* "Default SSID"
* "Compaq" - Compaq
* "WLAN" - Addtron, a popular AP
* "intel" - Intel
* "linksys" - Linksys
[2.3.2]What is Secure Access mode?
Lucent has Secure Access mode. This configuration option requires the
SSID of both client and base station to match. By default this
security option is turned off. In non-secure access mode, clients can
connect to the base station using the configured SSID, a blank SSID,
and the SSID configured as "any".
[2.3.3] Bruteforce Base Station SSID
Most base stations today are configured with a server set id (SSID)
that acts as a single key or password that is shared with all
connecting wireless clients.
An attacker can try to guess the base station SSID by attempting to
use a bruteforce dictionary attack by trying every possible password.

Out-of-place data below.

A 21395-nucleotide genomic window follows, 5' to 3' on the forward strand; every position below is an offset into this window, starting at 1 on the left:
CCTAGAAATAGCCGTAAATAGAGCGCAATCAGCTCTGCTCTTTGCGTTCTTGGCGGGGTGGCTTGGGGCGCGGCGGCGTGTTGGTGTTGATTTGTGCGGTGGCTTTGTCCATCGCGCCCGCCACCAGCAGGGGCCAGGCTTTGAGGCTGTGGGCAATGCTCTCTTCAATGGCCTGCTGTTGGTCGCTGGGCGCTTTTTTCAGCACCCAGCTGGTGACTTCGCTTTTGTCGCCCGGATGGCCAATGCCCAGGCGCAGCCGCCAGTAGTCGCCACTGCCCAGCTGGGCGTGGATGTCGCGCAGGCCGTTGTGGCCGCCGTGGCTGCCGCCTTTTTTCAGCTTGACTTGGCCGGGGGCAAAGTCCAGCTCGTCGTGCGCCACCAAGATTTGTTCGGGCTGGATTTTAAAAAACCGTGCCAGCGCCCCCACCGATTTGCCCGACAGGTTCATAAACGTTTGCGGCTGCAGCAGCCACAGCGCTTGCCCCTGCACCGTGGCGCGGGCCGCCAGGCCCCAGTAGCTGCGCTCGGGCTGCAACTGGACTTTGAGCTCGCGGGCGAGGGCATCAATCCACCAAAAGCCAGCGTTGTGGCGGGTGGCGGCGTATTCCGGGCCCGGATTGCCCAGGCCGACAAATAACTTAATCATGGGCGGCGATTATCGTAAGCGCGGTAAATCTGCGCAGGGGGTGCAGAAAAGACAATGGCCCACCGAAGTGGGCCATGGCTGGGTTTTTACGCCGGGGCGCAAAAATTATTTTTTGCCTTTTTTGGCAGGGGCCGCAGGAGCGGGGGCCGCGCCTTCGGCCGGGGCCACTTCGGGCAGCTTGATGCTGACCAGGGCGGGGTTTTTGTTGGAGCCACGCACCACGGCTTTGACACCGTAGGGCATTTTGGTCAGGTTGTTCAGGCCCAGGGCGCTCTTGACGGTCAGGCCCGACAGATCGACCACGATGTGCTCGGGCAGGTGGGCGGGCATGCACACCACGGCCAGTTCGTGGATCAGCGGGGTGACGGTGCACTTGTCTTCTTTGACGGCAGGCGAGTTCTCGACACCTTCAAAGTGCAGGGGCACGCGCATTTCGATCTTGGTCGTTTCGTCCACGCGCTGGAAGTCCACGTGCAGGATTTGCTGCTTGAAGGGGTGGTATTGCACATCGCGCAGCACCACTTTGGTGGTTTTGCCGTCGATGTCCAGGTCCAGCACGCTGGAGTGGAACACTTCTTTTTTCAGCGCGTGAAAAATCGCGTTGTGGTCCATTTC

Most companies and people configure most passwords to be simple to
remember and therefore easy to guess. Once the intruder guesses the
SSID, they can gain access through the base station.
The SSID could be obtained through one of the wireless clients
becoming compromised or an employee resigns knowing the key, there is
risk that anyone with the SSID could still connect to the base station
until the SSID is changed. If there are many wireless users and
clients, it can become problematic to scale this security solution if
the SSID needs to be changed frequently and all clients and base
stations need to reconfigured with an updated shared single SSID each
[2.3.4] Can the SSID be encrypted?
WEP, the encryption standard for 802.11, only encrypts the data
packets not the 802.11 management packets and the SSID is in the
beacon and probe management messages. The SSID is not encrypted if WEP
is turned on. The SSID goes over the air in clear text. This makes
obtaining the SSID easy by sniffing 802.11 wireless traffic.